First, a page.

If we paid more attention to math, few of us would get into mountains of debt.
But the fact is, many of us don’t. And once we finally plug the numbers into a calculator and see the math in front of us, we’re forced to confront the reality that our debt has to go. Fast.
But where do we start?
The two most popular methods for tackling multiple debts are the debt snowball and debt avalanche. If you’re motivated by small wins, the debt snowball will usually be your method of choice.
However, those who are more interested in optimizing their payments and effort prefer the debt avalanche.
What Is the Debt Avalanche Method?
The debt avalanche method, sometimes referred to as the debt stacking method, organizes your debt payments by prioritizing debts with the highest interest rates first.
It’s best for people who don’t necessarily care about paying off individual loans quickly. It’s also great for people who like a mathematical approach, because paying off your highest interest debt first will save you money in interest over the long term (though the interest savings over the debt snowball is rarely a significant amount).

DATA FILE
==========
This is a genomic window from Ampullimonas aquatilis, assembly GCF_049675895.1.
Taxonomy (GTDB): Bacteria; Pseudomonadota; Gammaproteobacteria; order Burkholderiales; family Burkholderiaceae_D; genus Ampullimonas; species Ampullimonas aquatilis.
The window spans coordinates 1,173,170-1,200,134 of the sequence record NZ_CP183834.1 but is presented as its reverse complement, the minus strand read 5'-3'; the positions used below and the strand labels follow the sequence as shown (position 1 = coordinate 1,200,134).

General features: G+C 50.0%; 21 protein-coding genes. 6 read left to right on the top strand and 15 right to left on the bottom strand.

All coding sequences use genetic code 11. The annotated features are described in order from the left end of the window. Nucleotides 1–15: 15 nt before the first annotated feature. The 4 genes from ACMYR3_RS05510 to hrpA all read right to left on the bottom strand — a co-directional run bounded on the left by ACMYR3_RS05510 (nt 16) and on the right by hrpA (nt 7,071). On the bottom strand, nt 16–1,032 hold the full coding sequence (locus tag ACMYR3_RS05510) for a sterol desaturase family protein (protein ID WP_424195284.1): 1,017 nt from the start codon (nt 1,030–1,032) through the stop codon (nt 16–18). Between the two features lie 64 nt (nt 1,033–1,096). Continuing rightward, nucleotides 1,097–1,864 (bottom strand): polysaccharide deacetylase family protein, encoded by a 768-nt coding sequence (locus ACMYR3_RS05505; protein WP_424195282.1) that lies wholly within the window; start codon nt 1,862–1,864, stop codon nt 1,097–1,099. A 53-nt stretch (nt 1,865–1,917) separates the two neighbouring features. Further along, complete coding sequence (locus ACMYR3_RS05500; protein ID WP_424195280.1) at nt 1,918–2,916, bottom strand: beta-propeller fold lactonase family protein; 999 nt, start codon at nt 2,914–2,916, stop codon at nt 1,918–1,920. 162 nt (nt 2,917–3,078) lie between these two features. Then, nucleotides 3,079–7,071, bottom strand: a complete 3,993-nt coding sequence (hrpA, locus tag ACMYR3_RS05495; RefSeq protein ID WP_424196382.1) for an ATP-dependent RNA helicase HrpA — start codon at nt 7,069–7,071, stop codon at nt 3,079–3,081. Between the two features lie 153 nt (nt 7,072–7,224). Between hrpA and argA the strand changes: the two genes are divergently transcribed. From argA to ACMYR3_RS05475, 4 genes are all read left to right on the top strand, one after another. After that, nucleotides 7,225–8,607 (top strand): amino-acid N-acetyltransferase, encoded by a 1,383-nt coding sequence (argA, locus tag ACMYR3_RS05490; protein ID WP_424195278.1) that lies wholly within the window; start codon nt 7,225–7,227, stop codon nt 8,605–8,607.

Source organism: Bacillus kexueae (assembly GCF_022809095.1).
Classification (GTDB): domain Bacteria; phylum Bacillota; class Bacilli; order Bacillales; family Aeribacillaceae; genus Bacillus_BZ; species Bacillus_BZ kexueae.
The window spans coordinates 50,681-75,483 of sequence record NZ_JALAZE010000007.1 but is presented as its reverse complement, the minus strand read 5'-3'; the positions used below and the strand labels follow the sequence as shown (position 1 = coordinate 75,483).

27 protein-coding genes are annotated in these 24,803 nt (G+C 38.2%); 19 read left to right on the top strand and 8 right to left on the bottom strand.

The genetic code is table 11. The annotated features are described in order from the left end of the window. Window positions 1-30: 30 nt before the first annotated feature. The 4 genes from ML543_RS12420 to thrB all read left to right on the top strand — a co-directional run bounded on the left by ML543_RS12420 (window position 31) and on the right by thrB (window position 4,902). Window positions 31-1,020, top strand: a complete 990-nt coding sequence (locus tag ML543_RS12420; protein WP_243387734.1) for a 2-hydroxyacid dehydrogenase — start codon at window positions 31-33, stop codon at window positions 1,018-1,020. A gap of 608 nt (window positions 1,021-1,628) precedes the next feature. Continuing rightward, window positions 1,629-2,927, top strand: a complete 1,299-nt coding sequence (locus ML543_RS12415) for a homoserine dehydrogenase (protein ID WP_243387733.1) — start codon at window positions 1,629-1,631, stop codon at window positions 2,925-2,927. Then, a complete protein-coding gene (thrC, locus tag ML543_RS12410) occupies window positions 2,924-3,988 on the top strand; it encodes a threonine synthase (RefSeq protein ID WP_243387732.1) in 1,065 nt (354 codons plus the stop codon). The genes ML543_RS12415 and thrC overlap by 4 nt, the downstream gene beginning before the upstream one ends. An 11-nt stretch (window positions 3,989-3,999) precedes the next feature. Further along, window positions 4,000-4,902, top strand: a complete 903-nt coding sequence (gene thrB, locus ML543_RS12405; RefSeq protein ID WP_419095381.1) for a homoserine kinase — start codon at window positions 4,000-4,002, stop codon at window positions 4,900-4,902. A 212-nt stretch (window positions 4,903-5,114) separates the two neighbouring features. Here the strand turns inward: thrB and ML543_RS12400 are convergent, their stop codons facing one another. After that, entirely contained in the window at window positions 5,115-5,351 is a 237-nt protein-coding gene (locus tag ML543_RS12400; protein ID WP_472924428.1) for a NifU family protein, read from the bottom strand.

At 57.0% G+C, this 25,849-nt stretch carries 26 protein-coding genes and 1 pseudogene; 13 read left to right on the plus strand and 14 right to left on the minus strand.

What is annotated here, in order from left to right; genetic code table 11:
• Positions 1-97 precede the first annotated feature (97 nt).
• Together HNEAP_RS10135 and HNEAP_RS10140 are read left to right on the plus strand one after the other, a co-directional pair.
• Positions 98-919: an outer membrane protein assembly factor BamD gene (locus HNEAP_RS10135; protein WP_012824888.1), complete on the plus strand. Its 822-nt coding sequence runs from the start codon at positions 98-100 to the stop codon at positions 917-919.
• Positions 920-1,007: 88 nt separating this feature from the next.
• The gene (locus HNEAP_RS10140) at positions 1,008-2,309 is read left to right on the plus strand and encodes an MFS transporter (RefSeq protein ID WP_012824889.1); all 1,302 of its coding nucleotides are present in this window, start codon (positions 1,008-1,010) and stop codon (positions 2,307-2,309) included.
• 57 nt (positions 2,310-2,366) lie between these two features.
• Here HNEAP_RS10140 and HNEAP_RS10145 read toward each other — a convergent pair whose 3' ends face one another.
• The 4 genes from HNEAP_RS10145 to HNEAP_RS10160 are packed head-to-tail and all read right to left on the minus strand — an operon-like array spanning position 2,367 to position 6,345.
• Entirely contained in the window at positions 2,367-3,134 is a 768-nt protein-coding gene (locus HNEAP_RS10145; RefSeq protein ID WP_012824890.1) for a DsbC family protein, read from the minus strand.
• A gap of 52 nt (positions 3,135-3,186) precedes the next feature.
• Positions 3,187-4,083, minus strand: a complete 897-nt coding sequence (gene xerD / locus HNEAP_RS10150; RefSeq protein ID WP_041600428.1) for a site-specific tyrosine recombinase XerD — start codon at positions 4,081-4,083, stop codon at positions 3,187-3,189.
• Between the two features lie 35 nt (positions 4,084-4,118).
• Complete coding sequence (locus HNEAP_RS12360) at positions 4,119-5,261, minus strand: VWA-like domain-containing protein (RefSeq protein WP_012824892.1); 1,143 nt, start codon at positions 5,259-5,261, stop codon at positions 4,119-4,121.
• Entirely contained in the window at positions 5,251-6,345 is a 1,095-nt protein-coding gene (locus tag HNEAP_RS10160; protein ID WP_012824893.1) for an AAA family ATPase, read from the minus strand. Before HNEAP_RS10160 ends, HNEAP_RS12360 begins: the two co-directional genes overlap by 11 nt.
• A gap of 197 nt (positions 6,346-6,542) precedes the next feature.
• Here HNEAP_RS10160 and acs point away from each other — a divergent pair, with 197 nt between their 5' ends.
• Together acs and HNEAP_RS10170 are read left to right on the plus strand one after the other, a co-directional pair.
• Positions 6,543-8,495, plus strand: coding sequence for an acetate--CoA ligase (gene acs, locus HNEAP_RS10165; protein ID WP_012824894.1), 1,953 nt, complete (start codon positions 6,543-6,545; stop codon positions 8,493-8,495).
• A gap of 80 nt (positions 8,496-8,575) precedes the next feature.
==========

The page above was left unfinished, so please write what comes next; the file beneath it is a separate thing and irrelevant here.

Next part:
And while the speed at which you pay off your debts is more important than the order you pay them off in, it can give some people peace of mind to know they’re doing it the “right way” according to the math.
How to Use the Debt Avalanche Method
The concept may be easy, but the execution is hard. Here’s how you can get the avalanche moving in five simple steps.
1. List All Debts From Highest Interest Rate to Lowest
Start by listing all your debts. Order them from the highest interest rate to the lowest. You can record them on paper or in a spreadsheet, app or debt calculator.
Some debts you might list include:
- Credit card debt
- Student loans
- Personal loans
- Car loans
- Unpaid medical bills
- Mortgage-related debt
Be sure to leave out any debts outside of (or approaching) the statute of limitations for responsibility.
2. Determine the Minimum Payment Due on Each Debt
3. Put All Extra Toward the Highest Interest Debt
4. Once It’s Paid Off, Put Extra Toward Your Next Highest Interest Debt
5. Repeat Until All Debt Is Gone
SOURCE: THE PENNY HOARDER